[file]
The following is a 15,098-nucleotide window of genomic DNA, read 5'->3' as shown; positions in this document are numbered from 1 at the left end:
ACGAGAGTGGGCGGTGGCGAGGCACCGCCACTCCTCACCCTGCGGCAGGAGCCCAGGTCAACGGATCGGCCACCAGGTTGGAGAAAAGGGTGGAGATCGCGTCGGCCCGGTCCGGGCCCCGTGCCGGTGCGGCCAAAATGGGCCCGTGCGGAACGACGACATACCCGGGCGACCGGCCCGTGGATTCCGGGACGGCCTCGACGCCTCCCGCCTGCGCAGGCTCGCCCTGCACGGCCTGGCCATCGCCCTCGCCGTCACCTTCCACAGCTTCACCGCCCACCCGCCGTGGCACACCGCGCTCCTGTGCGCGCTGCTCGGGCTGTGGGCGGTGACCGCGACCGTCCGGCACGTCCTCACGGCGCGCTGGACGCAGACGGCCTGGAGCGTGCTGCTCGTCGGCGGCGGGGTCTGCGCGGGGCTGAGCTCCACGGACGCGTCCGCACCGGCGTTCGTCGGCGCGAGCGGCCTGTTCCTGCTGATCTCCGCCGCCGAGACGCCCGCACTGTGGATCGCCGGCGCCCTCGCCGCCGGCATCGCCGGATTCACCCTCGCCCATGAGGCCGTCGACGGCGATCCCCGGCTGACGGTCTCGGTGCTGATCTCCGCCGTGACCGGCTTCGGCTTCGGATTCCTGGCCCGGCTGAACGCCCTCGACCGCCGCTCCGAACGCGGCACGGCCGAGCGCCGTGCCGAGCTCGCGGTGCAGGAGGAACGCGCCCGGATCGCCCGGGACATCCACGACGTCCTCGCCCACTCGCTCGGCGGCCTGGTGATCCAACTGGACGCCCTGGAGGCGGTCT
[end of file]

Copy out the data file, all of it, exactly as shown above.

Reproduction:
The following is a 15,098-nucleotide window of genomic DNA, read 5'->3' as shown; positions in this document are numbered from 1 at the left end:
ACGAGAGTGGGCGGTGGCGAGGCACCGCCACTCCTCACCCTGCGGCAGGAGCCCAGGTCAACGGATCGGCCACCAGGTTGGAGAAAAGGGTGGAGATCGCGTCGGCCCGGTCCGGGCCCCGTGCCGGTGCGGCCAAAATGGGCCCGTGCGGAACGACGACATACCCGGGCGACCGGCCCGTGGATTCCGGGACGGCCTCGACGCCTCCCGCCTGCGCAGGCTCGCCCTGCACGGCCTGGCCATCGCCCTCGCCGTCACCTTCCACAGCTTCACCGCCCACCCGCCGTGGCACACCGCGCTCCTGTGCGCGCTGCTCGGGCTGTGGGCGGTGACCGCGACCGTCCGGCACGTCCTCACGGCGCGCTGGACGCAGACGGCCTGGAGCGTGCTGCTCGTCGGCGGCGGGGTCTGCGCGGGGCTGAGCTCCACGGACGCGTCCGCACCGGCGTTCGTCGGCGCGAGCGGCCTGTTCCTGCTGATCTCCGCCGCCGAGACGCCCGCACTGTGGATCGCCGGCGCCCTCGCCGCCGGCATCGCCGGATTCACCCTCGCCCATGAGGCCGTCGACGGCGATCCCCGGCTGACGGTCTCGGTGCTGATCTCCGCCGTGACCGGCTTCGGCTTCGGATTCCTGGCCCGGCTGAACGCCCTCGACCGCCGCTCCGAACGCGGCACGGCCGAGCGCCGTGCCGAGCTCGCGGTGCAGGAGGAACGCGCCCGGATCGCCCGGGACATCCACGACGTCCTCGCCCACTCGCTCGGCGGCCTGGTGATCCAACTGGACGCCCTGGAGGCGGTCT